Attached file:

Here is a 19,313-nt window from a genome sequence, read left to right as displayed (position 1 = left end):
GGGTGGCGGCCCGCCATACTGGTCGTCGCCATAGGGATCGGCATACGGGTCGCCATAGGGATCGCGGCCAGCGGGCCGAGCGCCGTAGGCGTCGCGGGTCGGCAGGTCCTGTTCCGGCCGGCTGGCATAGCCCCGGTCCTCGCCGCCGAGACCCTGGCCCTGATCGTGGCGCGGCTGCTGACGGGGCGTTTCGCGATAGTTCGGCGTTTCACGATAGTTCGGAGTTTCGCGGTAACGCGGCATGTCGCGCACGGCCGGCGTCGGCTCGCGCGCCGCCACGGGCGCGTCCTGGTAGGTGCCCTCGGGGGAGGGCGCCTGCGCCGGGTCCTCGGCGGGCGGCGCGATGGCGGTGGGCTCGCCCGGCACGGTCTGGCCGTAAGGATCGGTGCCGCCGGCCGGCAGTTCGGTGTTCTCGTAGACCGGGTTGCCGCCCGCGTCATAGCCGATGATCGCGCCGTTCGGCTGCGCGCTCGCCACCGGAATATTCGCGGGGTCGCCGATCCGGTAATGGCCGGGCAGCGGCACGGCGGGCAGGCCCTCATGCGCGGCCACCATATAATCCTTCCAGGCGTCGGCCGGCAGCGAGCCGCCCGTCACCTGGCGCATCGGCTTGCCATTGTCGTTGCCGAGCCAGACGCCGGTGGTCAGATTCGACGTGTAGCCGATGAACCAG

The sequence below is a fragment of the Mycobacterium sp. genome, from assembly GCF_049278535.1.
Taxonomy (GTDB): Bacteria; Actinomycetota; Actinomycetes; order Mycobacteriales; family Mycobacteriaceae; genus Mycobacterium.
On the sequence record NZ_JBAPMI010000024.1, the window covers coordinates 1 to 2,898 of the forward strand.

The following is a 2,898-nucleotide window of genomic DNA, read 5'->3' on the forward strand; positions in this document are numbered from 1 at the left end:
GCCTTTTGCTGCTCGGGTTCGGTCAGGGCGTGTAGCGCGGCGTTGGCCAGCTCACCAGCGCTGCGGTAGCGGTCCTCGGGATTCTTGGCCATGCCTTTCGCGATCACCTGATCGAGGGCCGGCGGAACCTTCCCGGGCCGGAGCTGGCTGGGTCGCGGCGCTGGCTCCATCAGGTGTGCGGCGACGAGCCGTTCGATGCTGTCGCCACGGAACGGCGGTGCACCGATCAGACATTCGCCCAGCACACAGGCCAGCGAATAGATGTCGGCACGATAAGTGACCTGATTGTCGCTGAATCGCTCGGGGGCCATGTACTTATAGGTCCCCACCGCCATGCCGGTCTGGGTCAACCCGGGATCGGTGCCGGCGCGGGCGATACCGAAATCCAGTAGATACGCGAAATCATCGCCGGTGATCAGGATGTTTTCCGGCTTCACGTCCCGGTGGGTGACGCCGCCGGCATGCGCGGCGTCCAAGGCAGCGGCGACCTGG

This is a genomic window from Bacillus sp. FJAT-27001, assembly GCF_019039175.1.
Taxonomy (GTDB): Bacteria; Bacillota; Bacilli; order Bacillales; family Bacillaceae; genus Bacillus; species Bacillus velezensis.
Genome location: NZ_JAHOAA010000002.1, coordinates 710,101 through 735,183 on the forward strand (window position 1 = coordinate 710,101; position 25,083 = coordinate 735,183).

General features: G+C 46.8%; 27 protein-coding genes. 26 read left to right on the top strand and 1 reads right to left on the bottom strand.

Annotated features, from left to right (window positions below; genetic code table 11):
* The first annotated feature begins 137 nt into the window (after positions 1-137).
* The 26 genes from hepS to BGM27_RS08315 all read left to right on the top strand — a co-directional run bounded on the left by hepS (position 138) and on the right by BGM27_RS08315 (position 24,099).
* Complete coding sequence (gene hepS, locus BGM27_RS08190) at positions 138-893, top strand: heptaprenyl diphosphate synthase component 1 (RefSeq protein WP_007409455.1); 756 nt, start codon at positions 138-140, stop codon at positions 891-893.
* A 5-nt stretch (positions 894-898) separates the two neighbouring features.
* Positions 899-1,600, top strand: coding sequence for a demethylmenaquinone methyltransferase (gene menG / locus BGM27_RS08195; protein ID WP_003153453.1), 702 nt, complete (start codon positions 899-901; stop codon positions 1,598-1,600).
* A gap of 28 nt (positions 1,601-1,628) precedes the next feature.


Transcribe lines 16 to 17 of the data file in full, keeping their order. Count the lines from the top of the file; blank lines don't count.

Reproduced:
* A 5-nt stretch (positions 894-898) separates the two neighbouring features.
* Positions 899-1,600, top strand: coding sequence for a demethylmenaquinone methyltransferase (gene menG / locus BGM27_RS08195; protein ID WP_003153453.1), 702 nt, complete (start codon positions 899-901; stop codon positions 1,598-1,600).